The Crombouke is a seam from 2 feet 6 inches to 4 feet 6 inches of good quality coal in the west and corresponds to the Roger mine in central Manchester. Brassey mine Brassey Bottoms, Little (Newtown) The Brassey mine is thickest around Tyldesley at 4 feet (1.2 m) thick. Rams mine Seven Foot (Walkden), Six Foot (Tyldesley) The Rams mine has a minimum thickness of 4 feet (1.2 m) and average thickness of 6 feet (1.8 m) west of the fault. To the east it is up to 9 feet (2.7 m) in thickness. The high quality coal was mined to considerable depths under Pendlebury and Salford.
At Atherton it formed good quality steam coal.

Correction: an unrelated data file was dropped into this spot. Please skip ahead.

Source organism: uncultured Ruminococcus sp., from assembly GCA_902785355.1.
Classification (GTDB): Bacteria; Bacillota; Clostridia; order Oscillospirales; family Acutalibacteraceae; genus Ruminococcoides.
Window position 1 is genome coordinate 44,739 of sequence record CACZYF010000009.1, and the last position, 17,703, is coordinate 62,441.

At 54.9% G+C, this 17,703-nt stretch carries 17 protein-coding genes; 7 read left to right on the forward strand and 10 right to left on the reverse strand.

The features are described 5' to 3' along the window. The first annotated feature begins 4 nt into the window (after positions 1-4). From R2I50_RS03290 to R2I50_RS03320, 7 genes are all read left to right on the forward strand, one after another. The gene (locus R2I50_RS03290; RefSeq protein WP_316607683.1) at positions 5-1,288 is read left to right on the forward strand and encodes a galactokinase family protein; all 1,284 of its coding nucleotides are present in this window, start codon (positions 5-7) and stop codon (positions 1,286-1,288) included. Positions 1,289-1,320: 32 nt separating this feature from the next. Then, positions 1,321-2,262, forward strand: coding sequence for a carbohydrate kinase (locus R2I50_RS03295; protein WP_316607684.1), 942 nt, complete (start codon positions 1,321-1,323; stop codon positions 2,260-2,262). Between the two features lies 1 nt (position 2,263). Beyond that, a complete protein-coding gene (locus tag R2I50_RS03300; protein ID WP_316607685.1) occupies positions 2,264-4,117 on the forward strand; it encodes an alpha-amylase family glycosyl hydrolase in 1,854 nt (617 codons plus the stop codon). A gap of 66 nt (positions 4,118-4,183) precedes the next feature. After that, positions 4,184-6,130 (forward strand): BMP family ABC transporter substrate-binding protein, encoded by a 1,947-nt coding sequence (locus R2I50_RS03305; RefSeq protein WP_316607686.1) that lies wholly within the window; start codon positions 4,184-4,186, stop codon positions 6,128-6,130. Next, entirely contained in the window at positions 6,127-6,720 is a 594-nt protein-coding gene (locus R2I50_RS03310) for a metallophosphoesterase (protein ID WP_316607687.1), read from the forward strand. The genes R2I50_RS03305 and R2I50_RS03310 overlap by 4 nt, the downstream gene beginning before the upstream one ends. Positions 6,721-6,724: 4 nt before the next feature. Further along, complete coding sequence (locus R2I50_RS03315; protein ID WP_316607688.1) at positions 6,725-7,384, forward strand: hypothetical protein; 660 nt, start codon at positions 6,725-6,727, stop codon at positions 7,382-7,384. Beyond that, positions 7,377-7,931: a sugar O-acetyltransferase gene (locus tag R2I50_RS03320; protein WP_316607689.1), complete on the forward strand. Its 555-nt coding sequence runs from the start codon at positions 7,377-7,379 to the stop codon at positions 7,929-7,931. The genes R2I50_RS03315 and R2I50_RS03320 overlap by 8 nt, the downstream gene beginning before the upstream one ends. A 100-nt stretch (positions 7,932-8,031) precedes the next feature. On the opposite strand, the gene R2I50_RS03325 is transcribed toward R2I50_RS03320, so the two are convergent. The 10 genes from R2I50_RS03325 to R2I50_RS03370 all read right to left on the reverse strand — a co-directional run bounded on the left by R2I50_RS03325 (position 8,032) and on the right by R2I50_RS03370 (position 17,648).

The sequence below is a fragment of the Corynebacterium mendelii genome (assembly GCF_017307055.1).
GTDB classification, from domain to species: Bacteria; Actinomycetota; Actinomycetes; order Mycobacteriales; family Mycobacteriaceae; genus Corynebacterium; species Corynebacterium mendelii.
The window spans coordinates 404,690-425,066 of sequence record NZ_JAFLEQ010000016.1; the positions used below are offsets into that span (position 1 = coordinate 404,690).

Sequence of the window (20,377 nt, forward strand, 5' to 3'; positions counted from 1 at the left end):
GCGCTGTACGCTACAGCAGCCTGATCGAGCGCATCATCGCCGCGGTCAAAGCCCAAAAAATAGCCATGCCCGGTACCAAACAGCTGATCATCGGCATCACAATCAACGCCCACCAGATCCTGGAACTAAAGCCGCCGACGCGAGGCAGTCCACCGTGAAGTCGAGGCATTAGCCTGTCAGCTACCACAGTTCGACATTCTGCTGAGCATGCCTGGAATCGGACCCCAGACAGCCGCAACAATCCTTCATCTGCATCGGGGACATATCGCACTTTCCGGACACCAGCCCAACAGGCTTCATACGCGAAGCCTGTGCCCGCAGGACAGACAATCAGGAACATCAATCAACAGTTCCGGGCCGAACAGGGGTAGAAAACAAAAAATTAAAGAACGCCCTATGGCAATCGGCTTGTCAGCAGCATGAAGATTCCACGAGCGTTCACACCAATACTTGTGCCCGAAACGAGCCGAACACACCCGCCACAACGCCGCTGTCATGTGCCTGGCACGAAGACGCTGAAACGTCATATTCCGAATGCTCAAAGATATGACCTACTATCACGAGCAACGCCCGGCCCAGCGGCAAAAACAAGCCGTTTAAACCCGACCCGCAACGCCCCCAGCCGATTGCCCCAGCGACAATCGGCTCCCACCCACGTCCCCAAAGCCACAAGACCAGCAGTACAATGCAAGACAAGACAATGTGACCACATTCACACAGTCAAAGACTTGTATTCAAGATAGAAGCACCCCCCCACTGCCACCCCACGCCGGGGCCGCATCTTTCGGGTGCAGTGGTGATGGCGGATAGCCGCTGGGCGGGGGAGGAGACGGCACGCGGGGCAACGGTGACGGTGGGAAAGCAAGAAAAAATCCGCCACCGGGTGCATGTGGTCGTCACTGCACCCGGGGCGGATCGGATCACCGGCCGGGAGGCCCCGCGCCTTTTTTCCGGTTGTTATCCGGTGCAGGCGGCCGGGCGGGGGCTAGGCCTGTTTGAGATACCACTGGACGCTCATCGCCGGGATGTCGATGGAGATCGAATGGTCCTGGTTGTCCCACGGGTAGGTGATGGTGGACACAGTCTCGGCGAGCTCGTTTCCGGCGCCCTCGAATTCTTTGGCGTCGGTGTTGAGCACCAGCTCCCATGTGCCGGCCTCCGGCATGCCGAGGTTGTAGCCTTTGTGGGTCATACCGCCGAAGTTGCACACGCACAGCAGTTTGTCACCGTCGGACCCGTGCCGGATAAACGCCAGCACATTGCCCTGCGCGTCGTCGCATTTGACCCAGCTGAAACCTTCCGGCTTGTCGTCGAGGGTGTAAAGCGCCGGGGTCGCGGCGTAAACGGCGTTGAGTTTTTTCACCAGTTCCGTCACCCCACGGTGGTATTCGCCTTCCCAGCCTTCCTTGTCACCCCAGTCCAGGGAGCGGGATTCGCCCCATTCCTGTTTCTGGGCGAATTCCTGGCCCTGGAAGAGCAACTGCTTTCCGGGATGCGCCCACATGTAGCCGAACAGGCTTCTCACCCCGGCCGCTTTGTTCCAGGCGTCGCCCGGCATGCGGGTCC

Black and White mine Seven Foot (Tyldesley), Gingham mine (Black mine), Ten Foot (White mine) in (Bolton and Little Lever, east of fault), Great mine in Atherton The Black and White mine is a double seam with seven feet of workable coal. Top coal is the White mine and bottom coal is the Black mine. It outcrops at the south east corner of Hulton Park and in Little Hulton and across Gibfield and Chowbent in Atherton where it was mined in shallow ladder pits or drifts. The seam measured 7 feet 10 inches in Atherton town centre. Doe mine Dow, Yard (Tyldesley) The Doe mine has two coals separated by a dirt parting. At Newtown the seam was liable to spontaneous combustion. The lower coals of this mine were worked around Tyldesley as the Yard mine, near Bolton the top coal was worked as the Bancroft mine. The seam outcrops on either side of the River Irwell at Clifton where the seam was worked at the Ladyshore Colliery. Five Quarters mine Yard (Atherton) This seam was worked extensively east of the Irwell Valley Fault around Radcliffe. The seam was split by a dirt band and the coal was used as steam and household coal. Hell hole mine Victoria, Foor Foot (Atherton) This coal seam varies in thickness between 2 feet 6 inches (0.76 m) and 4 feet (1.2 m) and the coal was used for coking and gas making and household use. Trencherbone mine The Trencherbone mine was extensively worked throughout the coalfield and reputedly produced the best coal. It outcropped at Stoneclough in the Irwell Valley. It had a thickness of 3 feet (0.91 m) to 4 feet (1.2 m) at Astley and Tyldesley and up to 8 feet (2.4 m) elsewhere. The seam outcropped between Schofield Lane and Bag Lane in Atherton. Cannel mine King and Cannel The Cannel mine was on average less than one foot thick. Cannel coal burns easily with a bright light and leaves little ash. This was the lowest coal seam worked east of the Irwell Valley. Cannel was used to make coal gas. Sapling mine The Sapling mine is thickest in the west but reduces to 9 inches. The coal is poor quality but where mined was used for industrial steam raising. Plodder mine Ravine (Atherton) The Plodder mine contains seams of fireclay and shales. The coal seam was 2 feet 8 inches but thicker at Newtown. It was contaminated with iron pyrites. At Sandhole Colliery the seam was liable to spontaneously combust. It was poor quality but used as steam coal. Yard mine Haigh Yard The Haigh Yard seam had a height of 5 feet (1.5 m) at Tyldesley. The coal seam was divided by a dirt parting of sandstone. Half Yard mine Bone This is a thin seam of coking coal with a maximum height of 20 inches. Three Quarters mine Smith The Three Quarters mine had a maximum height of 2 feet (0.61 m) and was worked, where the thickness of the seam allowed, to produce coking coal. It was worked at Chew Moor, Deane Moor and Farnworth. Arley mine Dogshaw (Bury), Daubhill (Bolton) The Arley mine is the deepest of the seams of the Middle Coal Measures. It outcropped at Red Moss near Blackrod where it was 2 feet (0.61 m) thick, and at Chew Moor, Westhoughton and Daubhill, Bolton. Its average thickness was 3 feet (0.91 m) to 4 feet (1.2 m). It produced excellent quality coal for coking, house and steam coal. The Arley mine was worked throughout the coalfield and around Tyldesley was a hot mine.